Clinical Benefits of GCSF

The dangers of neutropenia are manifold, whether that neutropenia is iatrogenic or congenital in nature since neutrophils play a critical role in protecting the body against

Table 3

Comparison of Filgrastim and Pegfilgrastim




No. of amino acids Cell source Glycosylation Pegylation C

Area under the curve

175 E. coli None No

1.65-0.80 ng/mL for single

75-^g/kg dose 5.5-1.8 for single 75-^g/kg dose 14.3-4.3 (0-24 h, ng [h/L]) for single 75-^g/kg dose

E. coli


43.6-20 ng/mL for single

30-^g/kg dose 9.50-3.51 for single 30-^g/kg dose 887-336 (0-infinity, ng [h/L]) for single 30-^g/kg dose micro-organisms. The most intuitively obvious application of rHuG-CSF would be when endogenous amounts are low—it would not, for instance, be predicted that an autoimmune neutropenia involving destruction of neutrophils might respond to rHuG-CSF. Among iatrogenic neutropenias, chemotherapy-induced neutropenia in patients with cancer is widely discussed and is the best documented. It is in this setting that the first study of rHuG-CSF was performed. In 1987, Bronchud et al. (12) completed a small study in patients with lung cancer who received rHuG-CSF on alternating cycles of therapy. They noted a reduction in the severity of neutropenia in those cycles in which rHuG-CSF was administered. Since that time a large number of studies in a wide variety of chemotherapy regimes and other diseases have been published. These include lung cancer, lymphoma, breast cancer, bone marrow transplantation, testicular cancer, AIDS-related malignancies, myelodysplastic disorders, acute leukemia, congenital and cyclic neutropenias, and aplastic anemia, all of which are reviewed in Mortsyn et al. (88).

Overall, the benefits of rHuG-CSF are that with its administration in chemotherapy-or radiotherapy-induced neutropenia, neutrophil recovery will begin sooner, proceed at a more rapid pace, and reduce the period when a patient might be in danger of developing febrile episodes. rHuG-CSF has few side effects, with bone pain being the only adverse effect of note, and it is normally managed with non-narcotic analgesics.

In addition to being used directly to increase neutrophil counts, rHuG-CSF can be used to mobilize precursor cells from the bone marrow to the blood, where they can be more easily collected. Although the mechanism of this effect remains largely unknown, by 1995 more than 80% of all transplants reported to the European Group for Blood and Marrow Transplantation (EBMT) were performed with cells harvested from the blood rather than the bone marrow (89). These peripheral blood progenitor cells (PBPCs) have found use beyond the oncology setting, such as autoimmune disease (90).

Currently, stem cells harvested from the peripheral blood after rHuG-CSF treatment represent one of several sources of stem cells (more strictly progenitor cells) that form the basis of so-called cell therapy. Alternative sources of such stem cells include umbilical cord blood, adult bone marrow, fetal tissues, and embryonal stem cells. The debate over the capacity of the cells from each of these sources is an active one, as are the ethical issues surrounding the use of each. Recent work, however, has indicated that early claims of stem cell plasticity (the ability to be "plastic," or flexible, with regard to contribution to other tissues) are becoming more widely appreciated and exploited (91). Indeed, such is the level of excitement stemming from recent data indicating that PBPCs may be able to contribute to repair of the heart after myocardial infarction (92) that the entire August 2002 issue of the journal Experimental Hematology was dedicated to this question.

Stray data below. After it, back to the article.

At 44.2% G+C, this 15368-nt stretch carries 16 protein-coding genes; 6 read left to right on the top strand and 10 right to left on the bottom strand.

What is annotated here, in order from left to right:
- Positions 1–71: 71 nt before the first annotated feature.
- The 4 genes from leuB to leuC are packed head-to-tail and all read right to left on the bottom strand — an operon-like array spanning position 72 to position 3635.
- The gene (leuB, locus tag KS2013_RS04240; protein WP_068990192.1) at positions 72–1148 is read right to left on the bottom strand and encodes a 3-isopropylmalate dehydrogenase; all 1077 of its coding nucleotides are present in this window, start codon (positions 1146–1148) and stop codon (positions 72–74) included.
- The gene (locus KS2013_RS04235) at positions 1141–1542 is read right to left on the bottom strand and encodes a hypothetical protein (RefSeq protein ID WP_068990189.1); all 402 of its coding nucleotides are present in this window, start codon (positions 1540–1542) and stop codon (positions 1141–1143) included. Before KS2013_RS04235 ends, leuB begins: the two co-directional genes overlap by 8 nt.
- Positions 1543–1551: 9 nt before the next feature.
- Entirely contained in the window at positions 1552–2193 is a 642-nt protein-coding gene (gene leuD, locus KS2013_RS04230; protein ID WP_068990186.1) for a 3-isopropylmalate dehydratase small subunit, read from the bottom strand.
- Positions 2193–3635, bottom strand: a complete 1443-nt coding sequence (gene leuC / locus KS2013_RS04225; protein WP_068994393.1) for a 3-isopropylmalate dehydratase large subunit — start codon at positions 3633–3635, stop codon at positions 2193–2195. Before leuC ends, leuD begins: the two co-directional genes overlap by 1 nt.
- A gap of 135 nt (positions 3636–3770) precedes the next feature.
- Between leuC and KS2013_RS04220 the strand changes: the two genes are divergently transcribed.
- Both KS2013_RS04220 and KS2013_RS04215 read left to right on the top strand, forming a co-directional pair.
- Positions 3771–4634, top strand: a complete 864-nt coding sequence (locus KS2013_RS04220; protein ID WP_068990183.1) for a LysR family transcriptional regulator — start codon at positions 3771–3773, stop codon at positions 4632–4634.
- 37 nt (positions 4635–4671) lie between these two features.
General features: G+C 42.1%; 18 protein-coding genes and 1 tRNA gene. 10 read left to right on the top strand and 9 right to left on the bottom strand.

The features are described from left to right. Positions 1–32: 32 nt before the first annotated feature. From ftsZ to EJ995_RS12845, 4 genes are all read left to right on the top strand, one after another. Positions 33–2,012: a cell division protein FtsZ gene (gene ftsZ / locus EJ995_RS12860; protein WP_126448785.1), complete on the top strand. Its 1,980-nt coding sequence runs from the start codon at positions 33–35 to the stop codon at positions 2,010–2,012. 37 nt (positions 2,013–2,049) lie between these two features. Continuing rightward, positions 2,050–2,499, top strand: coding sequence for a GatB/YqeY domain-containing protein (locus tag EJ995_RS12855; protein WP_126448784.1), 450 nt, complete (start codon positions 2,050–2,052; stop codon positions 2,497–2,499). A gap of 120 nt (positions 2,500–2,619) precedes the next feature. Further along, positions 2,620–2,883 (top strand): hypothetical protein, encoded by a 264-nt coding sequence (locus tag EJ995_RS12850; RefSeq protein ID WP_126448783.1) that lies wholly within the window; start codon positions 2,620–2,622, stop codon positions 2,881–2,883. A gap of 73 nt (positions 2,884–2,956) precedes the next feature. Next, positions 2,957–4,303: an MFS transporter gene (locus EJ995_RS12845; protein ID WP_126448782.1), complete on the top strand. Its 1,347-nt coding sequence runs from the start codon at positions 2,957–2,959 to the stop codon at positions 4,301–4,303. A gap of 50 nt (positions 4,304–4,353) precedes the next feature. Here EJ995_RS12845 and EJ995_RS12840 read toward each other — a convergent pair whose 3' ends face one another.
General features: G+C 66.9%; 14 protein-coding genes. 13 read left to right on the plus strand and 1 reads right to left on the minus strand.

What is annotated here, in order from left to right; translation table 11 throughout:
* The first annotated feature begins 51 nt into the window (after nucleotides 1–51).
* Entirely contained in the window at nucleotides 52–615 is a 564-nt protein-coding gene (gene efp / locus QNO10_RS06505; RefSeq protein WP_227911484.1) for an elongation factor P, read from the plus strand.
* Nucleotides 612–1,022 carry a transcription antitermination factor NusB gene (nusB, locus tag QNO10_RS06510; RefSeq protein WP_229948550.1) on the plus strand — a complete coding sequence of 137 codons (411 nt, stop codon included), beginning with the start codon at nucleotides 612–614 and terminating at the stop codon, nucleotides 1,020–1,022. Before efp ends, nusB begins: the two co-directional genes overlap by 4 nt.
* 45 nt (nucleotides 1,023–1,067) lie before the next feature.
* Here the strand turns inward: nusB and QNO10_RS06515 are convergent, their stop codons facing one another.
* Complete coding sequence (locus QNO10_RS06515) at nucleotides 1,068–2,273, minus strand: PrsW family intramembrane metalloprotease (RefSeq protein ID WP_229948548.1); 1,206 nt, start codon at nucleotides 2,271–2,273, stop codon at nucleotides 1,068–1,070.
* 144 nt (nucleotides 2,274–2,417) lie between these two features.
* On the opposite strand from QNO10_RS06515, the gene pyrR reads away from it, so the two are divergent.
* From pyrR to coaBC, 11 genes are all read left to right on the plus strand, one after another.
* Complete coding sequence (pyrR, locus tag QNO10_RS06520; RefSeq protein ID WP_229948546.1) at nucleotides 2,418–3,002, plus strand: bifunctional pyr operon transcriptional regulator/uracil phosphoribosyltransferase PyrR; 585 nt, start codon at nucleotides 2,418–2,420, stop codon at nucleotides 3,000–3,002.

Additional uses for rHuG-CSF have been suggested, some supported by preliminary clinical data. Closure of fistulas in Crohn's disease has been reported (93,94), as has quicker resolution of ulcers on the feet of patients with diabetes (95).

In addition to these beneficial effects of rHuG-CSF, there have also been reports of side effects such as bone pain (96,97) and secondary leukemias. Leukemia evolving after rHuG-CSF in support of cancer therapy is a relatively rare event and may be associated with the exposure to mutagenic drugs such as topotecan. In other diseases, such as congenital neutropenias, it has been suggested that leukemia may be part of the normal evolution of the disease and that only the life-preserving effect of rHuG-CSF in early life allows the full expression later in life of the leukemic potential of some congenital neutropenias (98,99). In the same population, the development of osteoporosis with extended rHuG-CSF treatment has been reported, although it remains unclear whether this is related to rHuG-CSF use or to a natural progression of the disease that is only expressed when rHuG-CSF allows the patients to survive long enough to develop symptoms (100,101).

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